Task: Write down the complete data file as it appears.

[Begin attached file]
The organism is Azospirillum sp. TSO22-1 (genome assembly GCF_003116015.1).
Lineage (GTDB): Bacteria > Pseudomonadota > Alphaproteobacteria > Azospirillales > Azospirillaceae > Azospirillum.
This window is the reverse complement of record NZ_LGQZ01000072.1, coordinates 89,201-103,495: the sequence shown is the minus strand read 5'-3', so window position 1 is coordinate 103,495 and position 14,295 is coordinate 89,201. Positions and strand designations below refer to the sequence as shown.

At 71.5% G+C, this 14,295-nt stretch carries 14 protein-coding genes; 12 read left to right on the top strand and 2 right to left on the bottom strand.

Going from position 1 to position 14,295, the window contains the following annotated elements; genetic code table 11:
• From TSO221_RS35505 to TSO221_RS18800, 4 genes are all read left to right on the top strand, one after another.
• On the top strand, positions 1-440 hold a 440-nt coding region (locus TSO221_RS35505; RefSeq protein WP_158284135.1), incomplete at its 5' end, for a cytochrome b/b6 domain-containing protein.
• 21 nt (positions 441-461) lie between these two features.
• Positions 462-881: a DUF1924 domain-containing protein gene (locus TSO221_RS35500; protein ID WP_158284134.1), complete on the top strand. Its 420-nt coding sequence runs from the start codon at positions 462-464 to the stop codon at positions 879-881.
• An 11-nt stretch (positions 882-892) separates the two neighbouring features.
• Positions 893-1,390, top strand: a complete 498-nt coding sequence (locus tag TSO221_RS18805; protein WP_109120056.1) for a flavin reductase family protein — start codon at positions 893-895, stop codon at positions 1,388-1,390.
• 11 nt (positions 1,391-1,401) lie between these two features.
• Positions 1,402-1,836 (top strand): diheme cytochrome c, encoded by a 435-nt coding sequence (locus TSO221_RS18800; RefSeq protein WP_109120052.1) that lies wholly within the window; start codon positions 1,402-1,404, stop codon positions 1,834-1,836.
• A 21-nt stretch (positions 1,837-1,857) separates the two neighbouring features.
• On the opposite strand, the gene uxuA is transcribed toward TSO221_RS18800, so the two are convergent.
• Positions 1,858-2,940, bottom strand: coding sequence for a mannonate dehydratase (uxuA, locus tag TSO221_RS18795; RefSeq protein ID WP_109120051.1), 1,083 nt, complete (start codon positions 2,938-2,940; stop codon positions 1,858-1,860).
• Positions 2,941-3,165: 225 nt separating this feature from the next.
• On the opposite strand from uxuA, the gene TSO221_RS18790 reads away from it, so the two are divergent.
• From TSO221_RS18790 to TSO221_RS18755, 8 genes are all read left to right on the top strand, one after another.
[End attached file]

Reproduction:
The organism is Azospirillum sp. TSO22-1 (genome assembly GCF_003116015.1).
Lineage (GTDB): Bacteria > Pseudomonadota > Alphaproteobacteria > Azospirillales > Azospirillaceae > Azospirillum.
This window is the reverse complement of record NZ_LGQZ01000072.1, coordinates 89,201-103,495: the sequence shown is the minus strand read 5'-3', so window position 1 is coordinate 103,495 and position 14,295 is coordinate 89,201. Positions and strand designations below refer to the sequence as shown.

At 71.5% G+C, this 14,295-nt stretch carries 14 protein-coding genes; 12 read left to right on the top strand and 2 right to left on the bottom strand.

Going from position 1 to position 14,295, the window contains the following annotated elements; genetic code table 11:
• From TSO221_RS35505 to TSO221_RS18800, 4 genes are all read left to right on the top strand, one after another.
• On the top strand, positions 1-440 hold a 440-nt coding region (locus TSO221_RS35505; RefSeq protein WP_158284135.1), incomplete at its 5' end, for a cytochrome b/b6 domain-containing protein.
• 21 nt (positions 441-461) lie between these two features.
• Positions 462-881: a DUF1924 domain-containing protein gene (locus TSO221_RS35500; protein ID WP_158284134.1), complete on the top strand. Its 420-nt coding sequence runs from the start codon at positions 462-464 to the stop codon at positions 879-881.
• An 11-nt stretch (positions 882-892) separates the two neighbouring features.
• Positions 893-1,390, top strand: a complete 498-nt coding sequence (locus tag TSO221_RS18805; protein WP_109120056.1) for a flavin reductase family protein — start codon at positions 893-895, stop codon at positions 1,388-1,390.
• 11 nt (positions 1,391-1,401) lie between these two features.
• Positions 1,402-1,836 (top strand): diheme cytochrome c, encoded by a 435-nt coding sequence (locus TSO221_RS18800; RefSeq protein WP_109120052.1) that lies wholly within the window; start codon positions 1,402-1,404, stop codon positions 1,834-1,836.
• A 21-nt stretch (positions 1,837-1,857) separates the two neighbouring features.
• On the opposite strand, the gene uxuA is transcribed toward TSO221_RS18800, so the two are convergent.
• Positions 1,858-2,940, bottom strand: coding sequence for a mannonate dehydratase (uxuA, locus tag TSO221_RS18795; RefSeq protein ID WP_109120051.1), 1,083 nt, complete (start codon positions 2,938-2,940; stop codon positions 1,858-1,860).
• Positions 2,941-3,165: 225 nt separating this feature from the next.
• On the opposite strand from uxuA, the gene TSO221_RS18790 reads away from it, so the two are divergent.
• From TSO221_RS18790 to TSO221_RS18755, 8 genes are all read left to right on the top strand, one after another.